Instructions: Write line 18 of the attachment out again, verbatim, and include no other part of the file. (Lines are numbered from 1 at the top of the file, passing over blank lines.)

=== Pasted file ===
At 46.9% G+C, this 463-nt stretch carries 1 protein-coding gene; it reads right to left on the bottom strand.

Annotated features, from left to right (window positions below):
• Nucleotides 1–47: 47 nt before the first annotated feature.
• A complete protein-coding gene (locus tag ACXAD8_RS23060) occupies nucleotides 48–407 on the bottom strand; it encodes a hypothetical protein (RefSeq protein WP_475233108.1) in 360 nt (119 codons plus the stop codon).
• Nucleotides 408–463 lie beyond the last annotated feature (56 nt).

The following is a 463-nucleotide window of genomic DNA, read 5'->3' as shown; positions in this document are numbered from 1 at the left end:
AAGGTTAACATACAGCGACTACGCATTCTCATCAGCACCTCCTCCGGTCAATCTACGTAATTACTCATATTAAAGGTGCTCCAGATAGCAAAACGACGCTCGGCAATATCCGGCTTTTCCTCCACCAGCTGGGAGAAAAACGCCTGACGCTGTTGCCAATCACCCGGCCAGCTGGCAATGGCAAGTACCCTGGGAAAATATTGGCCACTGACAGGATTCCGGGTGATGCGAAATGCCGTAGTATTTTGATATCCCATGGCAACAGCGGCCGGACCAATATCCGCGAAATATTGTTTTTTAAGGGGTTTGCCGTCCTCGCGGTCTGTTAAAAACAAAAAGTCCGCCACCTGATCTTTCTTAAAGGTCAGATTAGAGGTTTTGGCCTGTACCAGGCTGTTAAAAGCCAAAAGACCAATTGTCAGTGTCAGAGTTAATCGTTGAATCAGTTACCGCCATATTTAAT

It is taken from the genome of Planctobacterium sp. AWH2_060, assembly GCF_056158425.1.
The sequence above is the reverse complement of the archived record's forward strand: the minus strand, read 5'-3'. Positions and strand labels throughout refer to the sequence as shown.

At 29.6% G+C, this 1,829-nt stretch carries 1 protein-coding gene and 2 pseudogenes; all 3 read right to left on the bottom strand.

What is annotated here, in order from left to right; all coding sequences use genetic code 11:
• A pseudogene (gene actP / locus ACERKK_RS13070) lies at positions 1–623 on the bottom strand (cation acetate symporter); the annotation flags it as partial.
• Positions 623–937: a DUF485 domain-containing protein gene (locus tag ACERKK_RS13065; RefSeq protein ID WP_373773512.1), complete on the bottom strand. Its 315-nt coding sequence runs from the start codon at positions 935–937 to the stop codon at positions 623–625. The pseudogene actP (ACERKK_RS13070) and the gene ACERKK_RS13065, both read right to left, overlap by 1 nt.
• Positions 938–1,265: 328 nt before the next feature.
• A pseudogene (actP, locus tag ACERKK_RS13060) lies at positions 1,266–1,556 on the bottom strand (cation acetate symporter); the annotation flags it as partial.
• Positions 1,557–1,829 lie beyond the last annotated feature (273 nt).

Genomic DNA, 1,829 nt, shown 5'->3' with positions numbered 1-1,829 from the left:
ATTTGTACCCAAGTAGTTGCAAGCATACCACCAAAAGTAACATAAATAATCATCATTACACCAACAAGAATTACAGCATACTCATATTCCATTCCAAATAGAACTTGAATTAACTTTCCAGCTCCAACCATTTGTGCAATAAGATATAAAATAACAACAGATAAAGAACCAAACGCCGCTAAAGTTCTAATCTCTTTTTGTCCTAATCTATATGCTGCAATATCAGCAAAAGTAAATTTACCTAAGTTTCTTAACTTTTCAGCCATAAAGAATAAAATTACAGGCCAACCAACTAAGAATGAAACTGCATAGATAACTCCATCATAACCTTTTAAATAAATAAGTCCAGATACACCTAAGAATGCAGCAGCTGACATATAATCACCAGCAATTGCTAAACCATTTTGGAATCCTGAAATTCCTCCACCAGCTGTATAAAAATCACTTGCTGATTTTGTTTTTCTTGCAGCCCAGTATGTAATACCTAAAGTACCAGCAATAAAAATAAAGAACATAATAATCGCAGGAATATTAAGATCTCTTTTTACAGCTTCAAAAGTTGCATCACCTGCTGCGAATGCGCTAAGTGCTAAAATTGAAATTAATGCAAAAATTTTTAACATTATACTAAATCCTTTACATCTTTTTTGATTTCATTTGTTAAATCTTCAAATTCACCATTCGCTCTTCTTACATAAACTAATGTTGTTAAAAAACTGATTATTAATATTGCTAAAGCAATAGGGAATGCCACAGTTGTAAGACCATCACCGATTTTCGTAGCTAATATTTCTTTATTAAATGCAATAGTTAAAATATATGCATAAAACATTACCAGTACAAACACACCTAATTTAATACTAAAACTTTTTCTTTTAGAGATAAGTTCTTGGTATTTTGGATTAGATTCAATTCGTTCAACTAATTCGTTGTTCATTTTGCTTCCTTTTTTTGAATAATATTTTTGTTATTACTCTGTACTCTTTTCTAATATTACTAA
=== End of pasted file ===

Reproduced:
ATTTGTACCCAAGTAGTTGCAAGCATACCACCAAAAGTAACATAAATAATCATCATTACACCAACAAGAATTACAGCATACTCATATTCCATTCCAAATAGAACTTGAATTAACTTTCCAGCTCCAACCATTTGTGCAATAAGATATAAAATAACAACAGATAAAGAACCAAACGCCGCTAAAGTTCTAATCTCTTTTTGTCCTAATCTATATGCTGCAATATCAGCAAAAGTAAATTTACCTAAGTTTCTTAACTTTTCAGCCATAAAGAATAAAATTACAGGCCAACCAACTAAGAATGAAACTGCATAGATAACTCCATCATAACCTTTTAAATAAATAAGTCCAGATACACCTAAGAATGCAGCAGCTGACATATAATCACCAGCAATTGCTAAACCATTTTGGAATCCTGAAATTCCTCCACCAGCTGTATAAAAATCACTTGCTGATTTTGTTTTTCTTGCAGCCCAGTATGTAATACCTAAAGTACCAGCAATAAAAATAAAGAACATAATAATCGCAGGAATATTAAGATCTCTTTTTACAGCTTCAAAAGTTGCATCACCTGCTGCGAATGCGCTAAGTGCTAAAATTGAAATTAATGCAAAAATTTTTAACATTATACTAAATCCTTTACATCTTTTTTGATTTCATTTGTTAAATCTTCAAATTCACCATTCGCTCTTCTTACATAAACTAATGTTGTTAAAAAACTGATTATTAATATTGCTAAAGCAATAGGGAATGCCACAGTTGTAAGACCATCACCGATTTTCGTAGCTAATATTTCTTTATTAAATGCAATAGTTAAAATATATGCATAAAACATTACCAGTACAAACACACCTAATTTAATACTAAAACTTTTTCTTTTAGAGATAAGTTCTTGGTATTTTGGATTAGATTCAATTCGTTCAACTAATTCGTTGTTCATTTTGCTTCCTTTTTTTGAATAATATTTTTGTTATTACTCTGTACTCTTTTCTAATATTACTAA